Medical Retirement Benefits for US Government Employees: Insufficiency Test

The validity of an allegation that there is an insufficiency of X is partly determined by an objective standard, and partly (if not mostly) derived from a judgment as to the nexus between X and the standard to be applied.  

In Federal Disability Retirement cases, whether under FERS or CSRS, the basis of most Federal Disability Retirement denials is that there is an insufficiency of proof, whether as to issues of accommodation, medical opinion, medical documentation; questions about deficiency of service; and multiple other specified areas — but all will ultimately be determined to have a “lack” of something such that it fails to meet a “sufficiency” test.  But sufficiency can only be determined by comparing what exists (i.e., what has been previously submitted to the U.S. Office of Personnel Management) to what the legal standard of proof requires.  

Further, since the overriding legal standard is based upon a “preponderance of the evidence“, which requires that something be ‘more likely than not’, the narrow gap between human involvement in the judgement of sufficiency, and a truly objective basis for such insufficiency, is susceptible to human error.  Because of this, appearance of quantity in addition to quality is often what is required.  

As decisions by OPM are rendered by a wide range of people whose judgment, competence and approach in evaluating a case differ greatly, it is unfortunately necessary to take into consideration the foibles of human error.  Until a precise algorithm is invented which applies fairly and accurately in all cases across the board, we must continue to deal with human beings, the their errors of judgment.

Sincerely,

Robert R. McGill, Esquire

Federal Employee Medical Retirement: The Human Factor

In preparing, formulating and filing a Federal disability Retirement application under FERS or CSRS, the self-contradiction involved in the entire process is that the Federal Disability Retirement packet is being submitted as a “paper presentation” to people at the Office of Personnel Management, yet, concurrently, the preparation of the submission is done with the intent of eliminating the “human factor”, and instead to meet all of the critical elements and the legal burden of proof.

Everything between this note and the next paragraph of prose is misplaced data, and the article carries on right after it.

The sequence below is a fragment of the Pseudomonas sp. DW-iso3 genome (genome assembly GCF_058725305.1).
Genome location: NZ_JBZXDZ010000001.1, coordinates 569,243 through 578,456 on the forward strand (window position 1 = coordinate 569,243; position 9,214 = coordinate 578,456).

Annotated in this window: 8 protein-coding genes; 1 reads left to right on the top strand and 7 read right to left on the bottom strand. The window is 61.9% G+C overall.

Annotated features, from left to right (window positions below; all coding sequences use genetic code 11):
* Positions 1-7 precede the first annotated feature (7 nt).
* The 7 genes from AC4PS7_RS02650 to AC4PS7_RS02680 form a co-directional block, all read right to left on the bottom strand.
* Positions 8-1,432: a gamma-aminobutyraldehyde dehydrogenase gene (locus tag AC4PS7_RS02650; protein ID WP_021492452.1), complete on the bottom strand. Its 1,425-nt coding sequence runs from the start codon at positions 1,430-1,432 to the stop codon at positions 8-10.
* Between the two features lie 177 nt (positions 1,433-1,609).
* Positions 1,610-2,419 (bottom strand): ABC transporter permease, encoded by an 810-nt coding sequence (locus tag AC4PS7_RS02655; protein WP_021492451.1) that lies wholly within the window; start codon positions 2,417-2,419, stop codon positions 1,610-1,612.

The human factor necessarily involves human elements, and therefore the potential for errors.  There is no mathematical formula in preparing a Federal Disability Retirement application.  It is not an exact science, and one cannot predict the guarantee of a Federal Disability Retirement application as to its approval.  

Because of the human element involved, one can only attempt to formulate the packet by inoculating against the potential of human errors, and that means that one must understand and interpret all of the legal criteria which are necessary for a successful approach to the process.  The human factor is countered by more human factors — that is why there is a process of appeals — before administrative judges, and Judges at the U.S. Court of Appeals for the Federal Circuit.  The appellate process is a further attempt to review the possibility of human errors, and an attempt to correct such human errors.  

If there was a mathematical construct which could precisely determine the eligibility of each Federal Disability Retirement submission, and there was unanimous agreement that the computer model was fair and without error, perhaps such a computer program will one day make the determination of an approval or denial of a Federal Disability Retirement application.  That is doubtful, however, because we are dealing with human beings, human medical conditions, and human suffering.  As such, the human factor can never be entirely eliminated, and nor should it.

Sincerely,

Robert R. McGill, Esquire